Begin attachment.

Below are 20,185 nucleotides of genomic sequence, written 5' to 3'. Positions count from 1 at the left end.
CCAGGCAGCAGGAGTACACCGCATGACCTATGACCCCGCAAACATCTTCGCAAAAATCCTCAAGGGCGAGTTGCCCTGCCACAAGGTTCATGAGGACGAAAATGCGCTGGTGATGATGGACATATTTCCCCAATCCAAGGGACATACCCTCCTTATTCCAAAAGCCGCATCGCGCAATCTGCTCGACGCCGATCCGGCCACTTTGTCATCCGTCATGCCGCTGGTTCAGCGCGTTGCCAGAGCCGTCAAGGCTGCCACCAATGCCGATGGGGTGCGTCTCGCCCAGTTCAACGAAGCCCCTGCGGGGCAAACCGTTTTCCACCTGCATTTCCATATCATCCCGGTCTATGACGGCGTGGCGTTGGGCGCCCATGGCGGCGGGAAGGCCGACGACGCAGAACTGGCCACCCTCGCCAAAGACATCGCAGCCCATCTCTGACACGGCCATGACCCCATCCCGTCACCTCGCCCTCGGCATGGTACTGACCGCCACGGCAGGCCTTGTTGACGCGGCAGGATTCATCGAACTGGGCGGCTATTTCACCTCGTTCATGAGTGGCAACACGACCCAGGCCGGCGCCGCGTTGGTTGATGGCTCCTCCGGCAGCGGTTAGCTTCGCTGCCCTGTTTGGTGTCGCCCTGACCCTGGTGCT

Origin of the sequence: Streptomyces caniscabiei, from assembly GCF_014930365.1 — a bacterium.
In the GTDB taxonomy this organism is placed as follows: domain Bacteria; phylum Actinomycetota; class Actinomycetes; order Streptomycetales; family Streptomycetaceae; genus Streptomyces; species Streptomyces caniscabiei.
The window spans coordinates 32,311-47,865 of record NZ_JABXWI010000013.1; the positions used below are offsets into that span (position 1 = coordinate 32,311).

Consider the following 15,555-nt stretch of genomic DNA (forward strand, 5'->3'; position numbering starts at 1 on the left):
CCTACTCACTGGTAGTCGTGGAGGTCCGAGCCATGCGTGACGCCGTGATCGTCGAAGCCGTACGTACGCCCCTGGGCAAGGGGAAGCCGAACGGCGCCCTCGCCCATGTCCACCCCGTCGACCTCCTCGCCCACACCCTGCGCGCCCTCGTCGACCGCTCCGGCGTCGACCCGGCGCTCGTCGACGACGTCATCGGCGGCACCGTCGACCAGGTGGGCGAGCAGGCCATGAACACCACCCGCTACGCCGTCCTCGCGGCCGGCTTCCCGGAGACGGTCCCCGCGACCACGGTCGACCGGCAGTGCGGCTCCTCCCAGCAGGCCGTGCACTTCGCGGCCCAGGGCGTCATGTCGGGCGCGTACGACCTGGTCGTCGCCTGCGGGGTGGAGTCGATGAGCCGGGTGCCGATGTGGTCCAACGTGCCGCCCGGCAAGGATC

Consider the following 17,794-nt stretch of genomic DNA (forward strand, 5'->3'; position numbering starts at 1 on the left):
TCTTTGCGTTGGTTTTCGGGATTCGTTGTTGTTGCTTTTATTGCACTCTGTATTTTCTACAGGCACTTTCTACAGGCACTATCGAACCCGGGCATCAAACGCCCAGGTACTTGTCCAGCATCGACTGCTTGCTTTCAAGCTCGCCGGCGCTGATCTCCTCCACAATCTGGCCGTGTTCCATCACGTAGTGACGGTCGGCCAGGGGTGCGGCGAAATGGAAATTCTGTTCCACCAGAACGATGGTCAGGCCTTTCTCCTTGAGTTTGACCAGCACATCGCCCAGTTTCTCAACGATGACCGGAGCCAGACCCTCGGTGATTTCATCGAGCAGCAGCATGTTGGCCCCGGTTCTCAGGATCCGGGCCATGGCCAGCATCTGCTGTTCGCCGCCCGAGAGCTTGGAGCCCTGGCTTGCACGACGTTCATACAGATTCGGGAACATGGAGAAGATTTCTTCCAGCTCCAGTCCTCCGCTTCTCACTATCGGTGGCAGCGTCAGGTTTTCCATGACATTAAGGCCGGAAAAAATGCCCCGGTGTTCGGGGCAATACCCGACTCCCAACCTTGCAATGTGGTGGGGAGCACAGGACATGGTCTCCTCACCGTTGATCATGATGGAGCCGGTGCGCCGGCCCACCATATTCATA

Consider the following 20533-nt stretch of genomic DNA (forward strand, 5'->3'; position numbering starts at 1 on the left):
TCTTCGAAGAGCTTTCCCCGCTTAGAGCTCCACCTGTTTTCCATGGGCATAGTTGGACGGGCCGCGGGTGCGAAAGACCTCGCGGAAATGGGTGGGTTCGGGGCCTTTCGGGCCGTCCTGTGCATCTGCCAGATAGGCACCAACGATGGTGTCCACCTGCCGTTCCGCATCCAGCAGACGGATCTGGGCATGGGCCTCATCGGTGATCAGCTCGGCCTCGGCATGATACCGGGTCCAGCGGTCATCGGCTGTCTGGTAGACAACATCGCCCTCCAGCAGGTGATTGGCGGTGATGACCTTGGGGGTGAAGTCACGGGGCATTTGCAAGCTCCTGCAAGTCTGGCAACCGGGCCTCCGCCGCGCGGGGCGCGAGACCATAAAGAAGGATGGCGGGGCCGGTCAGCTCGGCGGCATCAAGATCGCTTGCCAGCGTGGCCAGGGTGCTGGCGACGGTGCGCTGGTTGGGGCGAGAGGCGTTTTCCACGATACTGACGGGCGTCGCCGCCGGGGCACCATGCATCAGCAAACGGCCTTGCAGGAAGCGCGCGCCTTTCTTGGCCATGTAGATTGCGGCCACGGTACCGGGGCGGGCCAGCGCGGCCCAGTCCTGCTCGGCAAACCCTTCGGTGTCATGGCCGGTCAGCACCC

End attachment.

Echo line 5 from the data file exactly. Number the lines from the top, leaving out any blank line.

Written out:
The window spans coordinates 32,311-47,865 of record NZ_JABXWI010000013.1; the positions used below are offsets into that span (position 1 = coordinate 32,311).